Senator Sir William Zeal - We should go slow at first.


Senator GLASSEY - My experience is that we often go too slow, and sometimes stop short of the distance we ought to reach. We are all agreed that persons doing the work of the Commonwealth should be reasonably paid ; that no sweating should take place, and I would urge the PostmasterGeneral to set his face against subcontracting in every shape and form. It is an evil, and will continue to be so as long as the system is permitted to exist. I trust the PostmasterGeneral will provide against it by regulation. The carriage of mails is a more difficult matter to deal with. A person contracting for their delivery in a certain place might simply be a horseman, who would do the work himself. It would not be desirable for the committee to assert that where such a man contracted to carry the mails over a certain distance for £100 a year, the PostmasterGeneral should say to him - " Friend, I think the price is too little ; you ought to get £200." But where a mail contractor employs another person to assist him in carrying out that work, we ought to insist that a reasonable wage is paid. Let us take Cobb and Co. for example. Why should they not be required to pay a reasonable wage to their coach-drivers ? Provision has been made for a minimum wage in many parts of the world. The London County Council has adopted the system, and a minimum wage is provided for bus-drivers and tramdrivers. Would there be anything unseasonable, therefore, in framing regulations to compel Cobb and Co. and other people to pay a fair wage. What we want to provide is that the rate of wage shall be in accordance with that fixed by the union in the particular locality in which the work is done, if such a union exists. We could provide for a case in which a union did not exist by saying that such a rate should be paid wherepracticable.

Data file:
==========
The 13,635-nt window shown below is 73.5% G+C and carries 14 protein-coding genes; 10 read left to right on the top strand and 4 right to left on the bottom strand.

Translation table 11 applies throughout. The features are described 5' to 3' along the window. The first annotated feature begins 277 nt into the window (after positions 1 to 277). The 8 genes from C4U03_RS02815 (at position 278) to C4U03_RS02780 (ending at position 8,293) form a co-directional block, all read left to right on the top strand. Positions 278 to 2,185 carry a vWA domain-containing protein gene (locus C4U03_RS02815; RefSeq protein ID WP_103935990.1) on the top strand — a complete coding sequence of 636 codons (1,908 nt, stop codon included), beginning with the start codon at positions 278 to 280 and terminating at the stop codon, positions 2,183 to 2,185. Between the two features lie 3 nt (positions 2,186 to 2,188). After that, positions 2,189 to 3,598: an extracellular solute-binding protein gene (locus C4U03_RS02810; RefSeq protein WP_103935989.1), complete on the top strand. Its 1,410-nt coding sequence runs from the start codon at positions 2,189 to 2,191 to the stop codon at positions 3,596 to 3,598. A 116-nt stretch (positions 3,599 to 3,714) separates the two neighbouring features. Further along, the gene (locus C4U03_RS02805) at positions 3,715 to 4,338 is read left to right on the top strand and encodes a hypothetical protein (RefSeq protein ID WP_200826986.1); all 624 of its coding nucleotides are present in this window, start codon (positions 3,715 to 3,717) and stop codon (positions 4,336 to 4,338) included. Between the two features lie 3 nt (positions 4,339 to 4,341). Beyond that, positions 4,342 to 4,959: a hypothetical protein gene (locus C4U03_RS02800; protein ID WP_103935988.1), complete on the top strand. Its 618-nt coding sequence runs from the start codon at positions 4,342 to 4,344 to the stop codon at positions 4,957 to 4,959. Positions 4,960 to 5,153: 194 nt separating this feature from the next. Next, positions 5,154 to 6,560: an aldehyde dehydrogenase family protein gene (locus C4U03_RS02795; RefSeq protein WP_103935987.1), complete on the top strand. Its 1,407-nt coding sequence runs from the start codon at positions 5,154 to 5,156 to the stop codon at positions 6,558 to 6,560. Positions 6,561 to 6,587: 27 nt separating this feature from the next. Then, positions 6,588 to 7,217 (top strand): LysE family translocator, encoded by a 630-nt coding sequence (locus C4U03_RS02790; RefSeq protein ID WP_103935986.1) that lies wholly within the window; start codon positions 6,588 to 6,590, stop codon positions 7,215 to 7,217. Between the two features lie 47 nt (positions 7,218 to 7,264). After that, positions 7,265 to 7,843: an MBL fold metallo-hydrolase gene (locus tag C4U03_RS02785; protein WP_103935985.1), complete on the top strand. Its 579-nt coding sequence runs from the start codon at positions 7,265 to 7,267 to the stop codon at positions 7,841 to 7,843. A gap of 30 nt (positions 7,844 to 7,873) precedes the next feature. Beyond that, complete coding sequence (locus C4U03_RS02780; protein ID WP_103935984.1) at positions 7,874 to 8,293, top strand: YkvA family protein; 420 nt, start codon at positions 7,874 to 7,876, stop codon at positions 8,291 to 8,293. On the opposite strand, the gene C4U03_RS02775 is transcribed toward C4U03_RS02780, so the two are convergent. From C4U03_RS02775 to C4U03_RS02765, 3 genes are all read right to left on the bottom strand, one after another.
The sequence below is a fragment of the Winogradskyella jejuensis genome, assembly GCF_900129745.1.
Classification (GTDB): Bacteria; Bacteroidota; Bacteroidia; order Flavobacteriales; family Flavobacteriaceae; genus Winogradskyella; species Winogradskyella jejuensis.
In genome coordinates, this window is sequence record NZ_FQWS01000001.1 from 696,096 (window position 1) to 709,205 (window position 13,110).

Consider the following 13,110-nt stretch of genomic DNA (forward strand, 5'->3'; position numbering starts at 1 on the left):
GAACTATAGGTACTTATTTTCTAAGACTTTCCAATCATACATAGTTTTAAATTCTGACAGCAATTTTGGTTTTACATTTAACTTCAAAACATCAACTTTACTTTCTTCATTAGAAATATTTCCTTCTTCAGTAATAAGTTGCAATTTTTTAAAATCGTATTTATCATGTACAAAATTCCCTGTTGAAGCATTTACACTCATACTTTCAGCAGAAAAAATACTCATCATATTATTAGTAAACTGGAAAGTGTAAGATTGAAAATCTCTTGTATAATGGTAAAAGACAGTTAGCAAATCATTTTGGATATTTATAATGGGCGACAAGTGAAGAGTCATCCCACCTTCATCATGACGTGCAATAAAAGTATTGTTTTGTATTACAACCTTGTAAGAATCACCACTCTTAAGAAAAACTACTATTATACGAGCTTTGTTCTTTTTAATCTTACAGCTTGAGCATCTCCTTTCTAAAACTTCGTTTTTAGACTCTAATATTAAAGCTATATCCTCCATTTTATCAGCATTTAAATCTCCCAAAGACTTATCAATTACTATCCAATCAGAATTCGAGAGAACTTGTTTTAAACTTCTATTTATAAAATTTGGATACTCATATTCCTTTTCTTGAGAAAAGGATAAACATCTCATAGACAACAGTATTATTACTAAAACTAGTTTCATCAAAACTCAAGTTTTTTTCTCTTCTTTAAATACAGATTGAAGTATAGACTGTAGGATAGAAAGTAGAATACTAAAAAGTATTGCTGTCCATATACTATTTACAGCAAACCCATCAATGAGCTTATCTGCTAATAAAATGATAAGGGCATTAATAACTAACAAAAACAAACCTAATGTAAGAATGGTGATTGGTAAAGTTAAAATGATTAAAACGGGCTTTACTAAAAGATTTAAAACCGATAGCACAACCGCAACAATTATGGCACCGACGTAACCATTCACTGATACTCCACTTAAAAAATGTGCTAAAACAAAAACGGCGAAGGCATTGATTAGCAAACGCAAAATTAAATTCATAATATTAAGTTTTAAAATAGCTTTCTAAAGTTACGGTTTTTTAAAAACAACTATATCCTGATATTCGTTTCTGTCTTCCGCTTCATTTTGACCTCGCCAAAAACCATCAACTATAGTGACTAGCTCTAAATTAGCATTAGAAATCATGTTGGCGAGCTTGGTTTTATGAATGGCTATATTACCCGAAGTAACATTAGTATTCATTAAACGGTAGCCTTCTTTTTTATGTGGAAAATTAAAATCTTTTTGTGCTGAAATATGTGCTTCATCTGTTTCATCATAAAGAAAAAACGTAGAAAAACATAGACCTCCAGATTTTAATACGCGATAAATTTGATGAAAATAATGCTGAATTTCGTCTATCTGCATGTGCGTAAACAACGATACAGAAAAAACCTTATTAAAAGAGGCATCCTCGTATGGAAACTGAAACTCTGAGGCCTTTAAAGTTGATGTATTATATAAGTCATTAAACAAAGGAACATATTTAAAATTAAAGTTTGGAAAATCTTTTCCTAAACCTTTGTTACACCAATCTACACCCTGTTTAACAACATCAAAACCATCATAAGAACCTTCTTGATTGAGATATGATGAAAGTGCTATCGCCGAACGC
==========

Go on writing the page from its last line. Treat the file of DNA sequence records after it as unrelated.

Senator McGregor - That would not do.